The day began normally in the family's modest Silver Spring apartment, with the mother, 27, helping her two daughters, aged 8 and 5, get ready for school.

At 8:05 a.m., the third grader slipped into her jacket, grabbed her book bag and bolted out the door.

It was a cold and sunny November morning, and to catch the school bus, the girl had to hurry. Her wavy blond hair streaming down her back, she walked rapidly along the path that wound from her building in the Knob Hill Apartments through a wooded area to the bus stop.

Fifteen minutes later, she returned home, sobbing and shaking. Pressed for an explanation, the girl refused to say. "I can't tell," she cried, "I can't tell." She rushed into the bathroom and closed the door behind her.

"I heard her say, 'Oh, no, I'm bleeding,' " the mother recalled, "and I knew immediately that she had been raped.

"I just about died."

"A man with a knife had come up behind her on the path to the bus stop. He told her he would kill her if she screamed. He dragged her by the arm into the woods and made her lie down on the ground. When he finished, he ran off . . . and she came back home."

A year after the attack, the mother is still struggling to help heal her daughter's wounded psyche, and to calm her own fears.

Her task is infinitely more difficult because her daughter's attacker has not been caught.

Had she known at the time that the man would escape detection, the mother is not sure she would have reported the incident and put her daughter through the ordeal of the investigation.

"He got his kicks and he got away scot-free," she said.

The girl was one victim of 137 rape cases reported to Montgomery County police last year and one of 84,233 reported nationally. About half of those cases were closed locally and nationally, crime statistics show.

Often in unsolved rape cases, police officials say, they are able eventually to identify the rapists if they commit their crime several times using similar means. But in this case, the man was a stranger who assaulted maybe one other girl, then this one, and then vanished without leaving a trail. But Montgomery County police said it is unusual for a child to be raped by a stranger, because many child sexual abuse cases occur within a family.

"I have worked with 52 children," said Ginger Ebner-Fitzpatrick, a Montgomery County Sexual Assault Service counselor who has worked with this girl and her mother, "and this is the only one in which the man's identity is unknown.

"The attacker is a very powerful figure," Ebner-Fitzpatrick continued. The girl "doesn't feel safe because he hasn't been caught. It is still fresh in her mind that if the man found her once, he may be able to find her again."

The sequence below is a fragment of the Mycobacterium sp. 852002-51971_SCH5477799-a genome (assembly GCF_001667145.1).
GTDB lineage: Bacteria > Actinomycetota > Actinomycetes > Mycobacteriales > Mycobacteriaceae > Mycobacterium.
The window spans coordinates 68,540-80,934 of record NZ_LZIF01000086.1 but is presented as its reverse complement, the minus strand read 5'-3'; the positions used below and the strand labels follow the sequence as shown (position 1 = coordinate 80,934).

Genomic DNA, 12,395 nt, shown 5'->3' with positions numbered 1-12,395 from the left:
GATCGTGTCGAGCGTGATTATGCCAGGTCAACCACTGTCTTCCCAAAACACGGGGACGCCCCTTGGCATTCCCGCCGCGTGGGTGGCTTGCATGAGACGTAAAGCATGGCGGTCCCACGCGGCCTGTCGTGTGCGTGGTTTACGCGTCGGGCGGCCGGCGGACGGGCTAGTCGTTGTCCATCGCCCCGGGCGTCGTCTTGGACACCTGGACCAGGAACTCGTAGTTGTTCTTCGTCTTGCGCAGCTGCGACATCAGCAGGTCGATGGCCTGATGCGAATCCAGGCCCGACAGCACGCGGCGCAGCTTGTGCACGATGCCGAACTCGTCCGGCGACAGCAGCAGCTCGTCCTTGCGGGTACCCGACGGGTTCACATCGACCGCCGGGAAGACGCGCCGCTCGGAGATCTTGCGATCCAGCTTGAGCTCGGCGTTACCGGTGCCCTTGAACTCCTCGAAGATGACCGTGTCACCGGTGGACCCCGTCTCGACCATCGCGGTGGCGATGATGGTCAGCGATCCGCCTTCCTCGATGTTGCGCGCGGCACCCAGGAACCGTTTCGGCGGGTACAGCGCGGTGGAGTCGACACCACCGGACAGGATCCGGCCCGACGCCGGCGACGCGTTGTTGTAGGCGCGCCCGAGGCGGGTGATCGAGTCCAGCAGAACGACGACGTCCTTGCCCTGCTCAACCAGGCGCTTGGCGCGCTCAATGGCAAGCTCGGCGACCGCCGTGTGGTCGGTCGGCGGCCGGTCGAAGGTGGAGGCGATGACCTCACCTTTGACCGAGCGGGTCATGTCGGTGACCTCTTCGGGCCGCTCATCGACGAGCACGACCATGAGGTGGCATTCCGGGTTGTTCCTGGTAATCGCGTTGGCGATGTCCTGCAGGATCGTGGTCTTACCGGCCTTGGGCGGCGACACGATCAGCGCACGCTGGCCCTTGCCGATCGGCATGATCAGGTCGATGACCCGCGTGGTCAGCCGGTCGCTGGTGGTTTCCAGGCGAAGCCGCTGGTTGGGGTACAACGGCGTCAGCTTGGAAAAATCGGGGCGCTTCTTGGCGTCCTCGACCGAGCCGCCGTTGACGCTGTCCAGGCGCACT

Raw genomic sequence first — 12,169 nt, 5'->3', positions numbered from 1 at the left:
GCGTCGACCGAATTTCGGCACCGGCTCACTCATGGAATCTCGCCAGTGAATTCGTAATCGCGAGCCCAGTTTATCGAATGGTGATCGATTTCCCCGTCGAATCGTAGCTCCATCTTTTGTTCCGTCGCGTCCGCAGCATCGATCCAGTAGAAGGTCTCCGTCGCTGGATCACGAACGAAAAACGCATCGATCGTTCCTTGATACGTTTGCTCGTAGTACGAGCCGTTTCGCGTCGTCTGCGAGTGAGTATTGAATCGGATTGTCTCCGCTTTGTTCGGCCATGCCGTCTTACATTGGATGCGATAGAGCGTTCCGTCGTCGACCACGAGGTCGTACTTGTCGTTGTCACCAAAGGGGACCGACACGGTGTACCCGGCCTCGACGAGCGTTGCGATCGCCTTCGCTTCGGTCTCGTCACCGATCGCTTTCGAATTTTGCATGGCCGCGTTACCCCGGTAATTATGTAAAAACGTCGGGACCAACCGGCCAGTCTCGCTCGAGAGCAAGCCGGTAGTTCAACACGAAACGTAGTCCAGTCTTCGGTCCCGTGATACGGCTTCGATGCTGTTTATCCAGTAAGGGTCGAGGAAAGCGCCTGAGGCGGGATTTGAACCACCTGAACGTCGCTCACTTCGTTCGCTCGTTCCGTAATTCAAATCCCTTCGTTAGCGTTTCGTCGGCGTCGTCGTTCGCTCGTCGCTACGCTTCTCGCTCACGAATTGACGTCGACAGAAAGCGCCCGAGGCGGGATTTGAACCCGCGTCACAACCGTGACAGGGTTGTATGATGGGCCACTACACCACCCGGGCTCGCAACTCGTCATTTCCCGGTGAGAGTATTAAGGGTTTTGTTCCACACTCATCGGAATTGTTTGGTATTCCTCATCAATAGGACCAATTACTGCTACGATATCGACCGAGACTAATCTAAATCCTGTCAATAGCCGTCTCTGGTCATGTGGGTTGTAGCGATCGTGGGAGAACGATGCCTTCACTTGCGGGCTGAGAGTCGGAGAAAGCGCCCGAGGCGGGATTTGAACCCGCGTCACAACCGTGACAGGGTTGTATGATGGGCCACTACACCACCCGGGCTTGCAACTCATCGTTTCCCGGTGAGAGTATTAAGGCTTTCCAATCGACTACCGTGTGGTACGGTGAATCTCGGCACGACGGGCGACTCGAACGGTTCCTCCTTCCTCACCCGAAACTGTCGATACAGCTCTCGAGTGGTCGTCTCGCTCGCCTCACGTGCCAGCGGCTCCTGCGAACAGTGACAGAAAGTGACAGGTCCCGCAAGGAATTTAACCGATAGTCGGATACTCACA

The mother believes that publicity and a reward could elicit information that will lead to the man who left their lives clouded with fear and uncertainty.

"She doesn't wake up in the night screaming anymore," the mother said. "But she is still frightened of strange men and she has lost her trust in people, men and women. She stays very close to me."

For her part, the mother no longer cries and punches her pillow at night in frustration.

"At first, after it happened, I wanted to cut off [my daughter's] hair, and make her ugly so this could never happen again," the mother said. "Even though I knew that it wouldn't have made any difference what she looked like . . . he still would have gotten her."

The daughter, too, blamed herself for a while.

"She did think, 'If I had had my hood up, then he wouldn't have seen that I was a girl,' " Ebner-Fitzpatrick recalled.

The mother said her daughter still believes that people can look at her and tell that she has been raped, despite repeated assurances that they cannot. The girl has said she is afraid of having children when she grows up because she associates the pain of the rape with the pain of childbirth. Her mother fears that as the girl gets older, there may be additional ramifications.

The mother, a data processing clerk who has been separated from the girl's father for two years, said that on last Thanksgiving, the day after the incident, "when the three of us sat down for our Thanksgiving dinner, we had a prayer. I said, 'Thank God that even though something bad has happened, she is alive and with us.' "

That weekend, the mother sat her daughter down to assure her that the rape was not the girl's fault and that the man who raped her was "sick in the head."

At the time, the mother said, she herself "couldn't cry, couldn't release anything, couldn't fall apart."

But after her daughter returned to school on Monday, the mother said she "cried a lot, cursed a lot and beat the pillows."

The rape occurred two weeks before the family was scheduled to move to another part of Montgomery County. "I told her she had the option of staying home until we moved," the mother said, "but she wanted to go back to school anyway."